I visited ours recently. Calvin Seminary. The present emphasis is on better preaching. Good! God is not boring! Let’s not make him so.
Today’s seminarians are more mature and more often married. They have a computer room where they sit and stare at screens. In my day we were younger and less married. We pawed through concordances. We called our school the “Preacher Factory.”
I was a lighthearted student attending Westminster Theological Seminary. Perhaps because I had not yet wholly committed myself to a future ministerial career. There were a few kindred spirits along with me on the assembly line who were also in search of God’s will for their lives.
The professors? There was Cornelius VanTil with his pre-suppositional apologetics. He was given to preaching on downtown street corners in Philadelphia with me and my trumpet in tow. I tooted. He addressed the passing parade. He asked me to assemble a male quartet for his 6 a.m. program on radio. I couldn’t find a tenor, so I assumed that role myself. Mistake! I wasn’t a tenor. I couldn’t reach the high notes. Even on tiptoe. And certainly not at 6 a.m.
There was Professor John Murray, the dour Scot. Yet not dour at all if you knew him. Standing before us in class lecturing deeply on dogmatics while adjusting the window shade to admit more light into the room—if not on his subject—the whole thing came crashing down on his head. Unperturbed, and with no interruption, he went right on lecturing. Three minutes later, after he’d made his point and adjusted his papers, he “came to,” as they say. Staring at the offending shade on the floor, he kicked it with surprising force across the room, as if trying for a field goal. What fun!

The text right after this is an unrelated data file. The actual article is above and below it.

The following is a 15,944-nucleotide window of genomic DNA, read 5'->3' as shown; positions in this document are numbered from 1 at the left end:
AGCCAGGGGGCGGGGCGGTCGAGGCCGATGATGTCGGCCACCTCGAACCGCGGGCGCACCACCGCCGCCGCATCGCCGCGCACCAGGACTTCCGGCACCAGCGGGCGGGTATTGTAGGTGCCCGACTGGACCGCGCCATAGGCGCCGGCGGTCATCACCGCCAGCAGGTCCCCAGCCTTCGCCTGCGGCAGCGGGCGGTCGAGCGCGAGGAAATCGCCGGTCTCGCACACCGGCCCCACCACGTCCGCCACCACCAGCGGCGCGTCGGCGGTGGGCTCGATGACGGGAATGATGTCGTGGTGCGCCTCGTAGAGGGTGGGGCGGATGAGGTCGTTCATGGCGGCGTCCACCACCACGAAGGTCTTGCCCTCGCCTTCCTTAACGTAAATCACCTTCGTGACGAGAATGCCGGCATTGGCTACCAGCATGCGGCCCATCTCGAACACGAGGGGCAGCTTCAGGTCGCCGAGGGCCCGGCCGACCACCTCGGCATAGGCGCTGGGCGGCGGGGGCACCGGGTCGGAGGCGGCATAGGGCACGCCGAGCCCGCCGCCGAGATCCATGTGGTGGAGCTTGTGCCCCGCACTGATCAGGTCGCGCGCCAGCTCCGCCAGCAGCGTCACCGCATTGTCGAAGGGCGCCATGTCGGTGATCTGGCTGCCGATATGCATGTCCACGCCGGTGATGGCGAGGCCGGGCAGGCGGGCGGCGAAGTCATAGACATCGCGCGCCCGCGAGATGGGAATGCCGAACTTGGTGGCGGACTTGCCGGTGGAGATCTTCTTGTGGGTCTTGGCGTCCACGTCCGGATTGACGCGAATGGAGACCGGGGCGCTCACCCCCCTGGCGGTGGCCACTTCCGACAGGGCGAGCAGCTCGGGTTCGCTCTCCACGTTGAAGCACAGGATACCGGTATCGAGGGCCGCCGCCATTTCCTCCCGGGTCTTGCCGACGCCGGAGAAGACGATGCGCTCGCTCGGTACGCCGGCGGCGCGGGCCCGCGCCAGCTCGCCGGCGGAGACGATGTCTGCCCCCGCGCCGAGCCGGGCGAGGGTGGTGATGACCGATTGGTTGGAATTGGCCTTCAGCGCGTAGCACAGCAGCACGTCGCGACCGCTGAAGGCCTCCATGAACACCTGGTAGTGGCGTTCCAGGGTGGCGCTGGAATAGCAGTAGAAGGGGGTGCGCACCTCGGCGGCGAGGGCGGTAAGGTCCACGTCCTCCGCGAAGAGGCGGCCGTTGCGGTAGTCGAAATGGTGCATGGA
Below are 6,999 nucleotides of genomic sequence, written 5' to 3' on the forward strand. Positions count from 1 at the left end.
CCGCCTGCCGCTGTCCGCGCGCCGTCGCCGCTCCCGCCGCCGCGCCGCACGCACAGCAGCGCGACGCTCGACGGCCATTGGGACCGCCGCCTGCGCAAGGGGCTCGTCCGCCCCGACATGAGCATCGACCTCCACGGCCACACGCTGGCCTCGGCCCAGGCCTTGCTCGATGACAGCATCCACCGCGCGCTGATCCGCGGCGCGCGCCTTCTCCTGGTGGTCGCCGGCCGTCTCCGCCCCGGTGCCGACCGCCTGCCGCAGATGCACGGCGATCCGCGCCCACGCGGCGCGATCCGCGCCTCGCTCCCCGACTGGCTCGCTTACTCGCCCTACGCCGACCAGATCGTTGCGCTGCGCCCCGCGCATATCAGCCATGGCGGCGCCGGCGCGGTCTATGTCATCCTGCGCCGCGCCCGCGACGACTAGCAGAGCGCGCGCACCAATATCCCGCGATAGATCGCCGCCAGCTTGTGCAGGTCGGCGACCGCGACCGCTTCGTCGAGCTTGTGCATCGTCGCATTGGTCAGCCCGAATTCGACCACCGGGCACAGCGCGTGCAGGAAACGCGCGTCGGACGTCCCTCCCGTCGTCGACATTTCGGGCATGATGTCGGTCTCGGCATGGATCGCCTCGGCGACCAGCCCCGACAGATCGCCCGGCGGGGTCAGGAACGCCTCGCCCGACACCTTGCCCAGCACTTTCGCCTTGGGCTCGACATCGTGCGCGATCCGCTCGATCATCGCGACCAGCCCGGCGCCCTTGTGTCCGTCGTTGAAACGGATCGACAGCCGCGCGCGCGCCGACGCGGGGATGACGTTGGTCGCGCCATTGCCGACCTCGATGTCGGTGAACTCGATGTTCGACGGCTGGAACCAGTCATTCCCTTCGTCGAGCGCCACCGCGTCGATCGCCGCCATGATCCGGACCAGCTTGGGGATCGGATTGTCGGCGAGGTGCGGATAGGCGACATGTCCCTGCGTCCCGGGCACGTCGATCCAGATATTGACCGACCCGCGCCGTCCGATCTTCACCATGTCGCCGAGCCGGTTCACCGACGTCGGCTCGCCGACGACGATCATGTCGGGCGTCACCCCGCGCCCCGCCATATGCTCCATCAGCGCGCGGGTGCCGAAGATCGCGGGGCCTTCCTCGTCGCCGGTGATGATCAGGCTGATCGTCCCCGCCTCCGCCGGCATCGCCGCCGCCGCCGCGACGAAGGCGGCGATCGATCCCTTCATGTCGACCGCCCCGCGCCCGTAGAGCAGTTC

There was Professor Paul Woolley, a walking train schedule manual, who asked us in a surprise test to sketch the life of St. John Chrysostom. My friend, P.T., caught flat-footed, drew three pictures: Chrysostom as a child, as a man in his prime, and as a graybeard. If the professor wanted a sketch, P.T. would give him three.
For some reason, a few of us fell to speaking Shakespearean. My sketching friend, addressing me in a loud voice as we strolled down the avenue, would say, “See’st thou yon mortal with balding pate?”
My reply: “Nay, sire, behold rather approaching lass with flaxen curls.”
For a time we almost lost the art of ordinary prose.
Hitching a ride home to Detroit, I was dropped off late in the evening on the seamy side of downtown Toledo, Ohio. With but a paltry sum in my pocket, I was forced to rent a room in a fleabag motel. No lock on the door! In the night I sensed an unwelcome presence in the room. Without forethought I bounded to my feet on the mattress, bounced wildly up and down, and screamed, “Gather thy dignity about thee as a shroud and go forth to the reprehensible doom of thy destiny!” It was like the intruder vaporized. He was gone in a flash.
Are you disappointed in this rather one-sided report on seminary life? Forsooth! Desist! It was a place where I saw students from fundamentalist backgrounds discover with delight what had been my heritage all along—namely, the Reformed faith. Something I had taken for granted.
Most of my classmates are now gone. They are with Jesus. But turned loose in the world they became preachers, teachers, evangelists, missionaries, professors, seminary presidents, theologians, authors, and chaplains, some of whom lost their lives in combat.
All soldiers of the cross. Let many who come after them follow their steps and enter… a preacher factory.